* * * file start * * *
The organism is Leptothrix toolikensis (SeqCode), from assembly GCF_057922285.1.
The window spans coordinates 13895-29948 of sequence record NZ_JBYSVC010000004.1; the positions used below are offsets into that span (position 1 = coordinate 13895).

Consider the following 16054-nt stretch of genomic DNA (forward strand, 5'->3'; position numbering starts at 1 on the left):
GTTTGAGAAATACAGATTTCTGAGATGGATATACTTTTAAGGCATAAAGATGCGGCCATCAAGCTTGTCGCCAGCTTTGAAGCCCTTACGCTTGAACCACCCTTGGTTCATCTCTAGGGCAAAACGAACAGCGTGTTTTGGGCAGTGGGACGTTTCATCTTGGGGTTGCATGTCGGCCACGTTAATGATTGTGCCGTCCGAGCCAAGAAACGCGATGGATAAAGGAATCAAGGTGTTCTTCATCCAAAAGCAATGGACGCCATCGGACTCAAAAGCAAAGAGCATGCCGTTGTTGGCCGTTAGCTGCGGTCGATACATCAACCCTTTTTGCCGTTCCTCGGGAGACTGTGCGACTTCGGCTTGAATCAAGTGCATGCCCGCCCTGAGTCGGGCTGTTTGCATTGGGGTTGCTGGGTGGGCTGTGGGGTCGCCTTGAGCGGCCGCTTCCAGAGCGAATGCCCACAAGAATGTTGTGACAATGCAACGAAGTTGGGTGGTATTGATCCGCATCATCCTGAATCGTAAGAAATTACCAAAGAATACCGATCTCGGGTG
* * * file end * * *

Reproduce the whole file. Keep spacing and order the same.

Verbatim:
The organism is Leptothrix toolikensis (SeqCode), from assembly GCF_057922285.1.
The window spans coordinates 13895-29948 of sequence record NZ_JBYSVC010000004.1; the positions used below are offsets into that span (position 1 = coordinate 13895).

Consider the following 16054-nt stretch of genomic DNA (forward strand, 5'->3'; position numbering starts at 1 on the left):
GTTTGAGAAATACAGATTTCTGAGATGGATATACTTTTAAGGCATAAAGATGCGGCCATCAAGCTTGTCGCCAGCTTTGAAGCCCTTACGCTTGAACCACCCTTGGTTCATCTCTAGGGCAAAACGAACAGCGTGTTTTGGGCAGTGGGACGTTTCATCTTGGGGTTGCATGTCGGCCACGTTAATGATTGTGCCGTCCGAGCCAAGAAACGCGATGGATAAAGGAATCAAGGTGTTCTTCATCCAAAAGCAATGGACGCCATCGGACTCAAAAGCAAAGAGCATGCCGTTGTTGGCCGTTAGCTGCGGTCGATACATCAACCCTTTTTGCCGTTCCTCGGGAGACTGTGCGACTTCGGCTTGAATCAAGTGCATGCCCGCCCTGAGTCGGGCTGTTTGCATTGGGGTTGCTGGGTGGGCTGTGGGGTCGCCTTGAGCGGCCGCTTCCAGAGCGAATGCCCACAAGAATGTTGTGACAATGCAACGAAGTTGGGTGGTATTGATCCGCATCATCCTGAATCGTAAGAAATTACCAAAGAATACCGATCTCGGGTG